"I've talked to a number of different counties. The supply is there. We're ready to administer shots to people who want it. So for me, this is a demand issue," Salemi added. "Why it's important for everybody to come out and get vaccinated is that the vaccines have already made such a big difference. If we look at cases, cases are down 34% in the past month alone. So it just ultimately begs the question, since it's a demand issue, how do we increase demand? I think we need to continue to break down barriers."

Reducing barriers to vaccines is key, added Cindy Prins, an epidemiologist and professor at the University of Florida. She said Florida needs to figure out how to motivate people, and make it easy to get the vaccine.

"I would compare this to someone who is maybe trying to start an exercise routine," she said. "You’ve gotta remove those barriers. So if you've got someone who's trying to go to the gym, some people will say, well, you know, wear your gym clothes to make it easy in the morning to go and do that exercise. I almost look at some of this hesitancy in the same way. It's not that people won't do it, but if it's too far to drive or if it's not a convenient place or not a convenient time, that's going to hold people back from getting the vaccine. So it needs to be made as easy as possible for some folks to help them overcome that last little bit of hesitancy."

Take Angel Sánchez. He just hadn’t had a chance to look for a vaccine site, he said. Sanchez, a busy single dad, works in construction.

Verónica Zaragovia
Vaccinations took place on the sand in Miami Beach on May 2, 2021.

"I had the luck now of coming to the beach and so then I could get vaccinated," Sanchez said in Spanish. He and his two sons had come out to Miami Beach, where the city was offering Johnson & Johnson shots right on the sand.

"Now I'm relieved because they're here with me, so of course I had to take advantage of the opportunity, right? I feel happy because of that," he said.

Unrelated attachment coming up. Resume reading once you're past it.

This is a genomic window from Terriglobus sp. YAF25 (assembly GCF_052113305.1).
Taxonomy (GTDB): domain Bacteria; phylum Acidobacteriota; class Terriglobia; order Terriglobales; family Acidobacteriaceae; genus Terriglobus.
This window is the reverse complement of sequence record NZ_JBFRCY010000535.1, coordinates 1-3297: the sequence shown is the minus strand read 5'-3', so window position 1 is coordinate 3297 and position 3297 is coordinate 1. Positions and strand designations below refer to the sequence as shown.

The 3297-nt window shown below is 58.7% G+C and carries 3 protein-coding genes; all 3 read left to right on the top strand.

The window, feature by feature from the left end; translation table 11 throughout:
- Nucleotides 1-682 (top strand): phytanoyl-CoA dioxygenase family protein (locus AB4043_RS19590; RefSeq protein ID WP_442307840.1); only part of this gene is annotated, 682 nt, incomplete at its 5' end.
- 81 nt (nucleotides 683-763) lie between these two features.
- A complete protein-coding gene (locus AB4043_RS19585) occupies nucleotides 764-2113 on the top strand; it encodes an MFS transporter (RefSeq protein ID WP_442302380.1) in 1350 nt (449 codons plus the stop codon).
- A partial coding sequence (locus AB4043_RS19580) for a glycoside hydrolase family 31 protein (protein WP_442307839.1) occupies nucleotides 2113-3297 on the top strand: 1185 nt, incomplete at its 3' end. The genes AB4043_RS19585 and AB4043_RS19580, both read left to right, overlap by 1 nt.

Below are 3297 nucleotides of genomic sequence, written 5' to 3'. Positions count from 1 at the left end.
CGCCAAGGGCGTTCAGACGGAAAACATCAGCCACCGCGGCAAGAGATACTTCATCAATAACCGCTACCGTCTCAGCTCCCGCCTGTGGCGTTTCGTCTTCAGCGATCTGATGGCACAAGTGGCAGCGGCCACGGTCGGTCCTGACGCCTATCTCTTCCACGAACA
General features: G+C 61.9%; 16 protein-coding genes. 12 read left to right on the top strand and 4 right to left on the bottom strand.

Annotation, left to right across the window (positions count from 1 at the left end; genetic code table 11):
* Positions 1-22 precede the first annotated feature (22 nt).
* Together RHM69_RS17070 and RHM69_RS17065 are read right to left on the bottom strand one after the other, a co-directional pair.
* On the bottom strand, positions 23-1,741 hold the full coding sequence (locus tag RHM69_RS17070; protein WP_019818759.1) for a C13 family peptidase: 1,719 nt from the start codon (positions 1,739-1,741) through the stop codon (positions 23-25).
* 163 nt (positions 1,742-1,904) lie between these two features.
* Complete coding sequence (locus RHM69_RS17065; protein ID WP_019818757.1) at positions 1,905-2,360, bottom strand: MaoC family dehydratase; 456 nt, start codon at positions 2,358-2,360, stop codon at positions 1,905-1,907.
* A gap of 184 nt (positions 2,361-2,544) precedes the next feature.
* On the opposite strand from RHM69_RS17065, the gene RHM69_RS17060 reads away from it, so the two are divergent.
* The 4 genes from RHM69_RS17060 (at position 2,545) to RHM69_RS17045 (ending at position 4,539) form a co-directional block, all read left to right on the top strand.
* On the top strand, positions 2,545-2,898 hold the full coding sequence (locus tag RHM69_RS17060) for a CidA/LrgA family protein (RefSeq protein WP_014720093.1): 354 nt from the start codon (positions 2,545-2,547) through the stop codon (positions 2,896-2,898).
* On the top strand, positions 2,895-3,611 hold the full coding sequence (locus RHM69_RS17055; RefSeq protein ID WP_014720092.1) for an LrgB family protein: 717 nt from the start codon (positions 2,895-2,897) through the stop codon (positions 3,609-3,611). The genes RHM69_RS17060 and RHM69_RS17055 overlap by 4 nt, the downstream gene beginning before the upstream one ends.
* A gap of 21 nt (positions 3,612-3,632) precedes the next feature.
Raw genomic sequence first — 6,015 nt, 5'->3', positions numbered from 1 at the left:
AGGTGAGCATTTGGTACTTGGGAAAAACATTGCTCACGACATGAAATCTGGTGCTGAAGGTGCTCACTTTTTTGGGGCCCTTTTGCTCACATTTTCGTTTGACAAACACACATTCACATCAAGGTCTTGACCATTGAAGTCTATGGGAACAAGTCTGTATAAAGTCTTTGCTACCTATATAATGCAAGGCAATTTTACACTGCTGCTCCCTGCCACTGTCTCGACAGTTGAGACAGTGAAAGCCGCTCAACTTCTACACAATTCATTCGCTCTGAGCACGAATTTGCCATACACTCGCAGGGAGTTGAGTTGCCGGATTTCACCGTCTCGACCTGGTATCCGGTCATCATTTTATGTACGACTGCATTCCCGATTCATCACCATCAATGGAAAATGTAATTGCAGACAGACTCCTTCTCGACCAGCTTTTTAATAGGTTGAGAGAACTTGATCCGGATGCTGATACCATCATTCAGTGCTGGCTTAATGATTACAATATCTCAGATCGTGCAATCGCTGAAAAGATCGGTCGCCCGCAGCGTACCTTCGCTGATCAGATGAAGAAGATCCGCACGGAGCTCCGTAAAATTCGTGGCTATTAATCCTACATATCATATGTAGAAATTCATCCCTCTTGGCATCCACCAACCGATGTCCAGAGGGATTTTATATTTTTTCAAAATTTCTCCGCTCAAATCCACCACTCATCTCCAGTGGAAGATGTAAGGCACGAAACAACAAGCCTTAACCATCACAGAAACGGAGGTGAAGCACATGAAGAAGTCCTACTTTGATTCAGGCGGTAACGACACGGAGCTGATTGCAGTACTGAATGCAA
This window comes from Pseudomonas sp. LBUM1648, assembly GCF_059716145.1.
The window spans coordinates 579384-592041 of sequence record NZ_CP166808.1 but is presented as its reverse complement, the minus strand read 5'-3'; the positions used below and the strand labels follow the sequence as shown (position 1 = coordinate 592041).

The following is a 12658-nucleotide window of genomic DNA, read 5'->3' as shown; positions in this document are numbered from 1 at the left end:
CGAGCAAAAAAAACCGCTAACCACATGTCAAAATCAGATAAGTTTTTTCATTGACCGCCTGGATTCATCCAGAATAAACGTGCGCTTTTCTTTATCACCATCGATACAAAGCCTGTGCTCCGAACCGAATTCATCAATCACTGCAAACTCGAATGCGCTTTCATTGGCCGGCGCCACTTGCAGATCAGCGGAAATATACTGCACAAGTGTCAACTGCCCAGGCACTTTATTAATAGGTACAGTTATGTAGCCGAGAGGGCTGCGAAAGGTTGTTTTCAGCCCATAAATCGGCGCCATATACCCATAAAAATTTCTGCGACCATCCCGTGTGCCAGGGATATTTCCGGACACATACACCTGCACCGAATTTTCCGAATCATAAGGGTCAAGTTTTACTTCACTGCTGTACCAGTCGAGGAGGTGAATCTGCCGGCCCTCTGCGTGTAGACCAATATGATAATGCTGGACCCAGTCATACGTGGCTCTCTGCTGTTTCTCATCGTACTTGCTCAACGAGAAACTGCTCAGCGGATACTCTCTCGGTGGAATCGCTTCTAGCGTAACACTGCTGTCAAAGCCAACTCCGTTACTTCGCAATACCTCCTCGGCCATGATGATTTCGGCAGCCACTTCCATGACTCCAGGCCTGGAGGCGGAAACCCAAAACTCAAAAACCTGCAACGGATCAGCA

Vaccination rates for Hispanic Floridians are far behind those for white residents. Even further behind is the vaccination rate for Black people. Of the total number of people vaccinated in Florida, which is more than 9,750,000 people, 7% are Black, while two-thirds are white.

On May 8, 2021, at Brentwood Park in Miami Gardens, members of the Divine Nine — the nine Black fraternities and sororities that make up the National Pan-Hellenic Council — were recruiting people to get a shot and serving lunch. The site at this park always has Black nurses and a Black doctor present.

State Rep. Christopher Benjamin was there in his purple Omega Psi Phi shirt to tell people that the vaccines are safe.

"We want to show folks that we’ll lead the way, we’ll lead by example and hopefully they’ll follow," Benjamin said.

Now that young people 12 to 15 years old are eligible for vaccines, epidemiologists say that will help boost Florida’s rates.

Miami-Dade County is offering shots at high schools. People who work at PortMiami can bring their kids to get vaccinated there and the University of Miami has a mobile pediatric unit heading to areas like Homestead, Hialeah and Doral.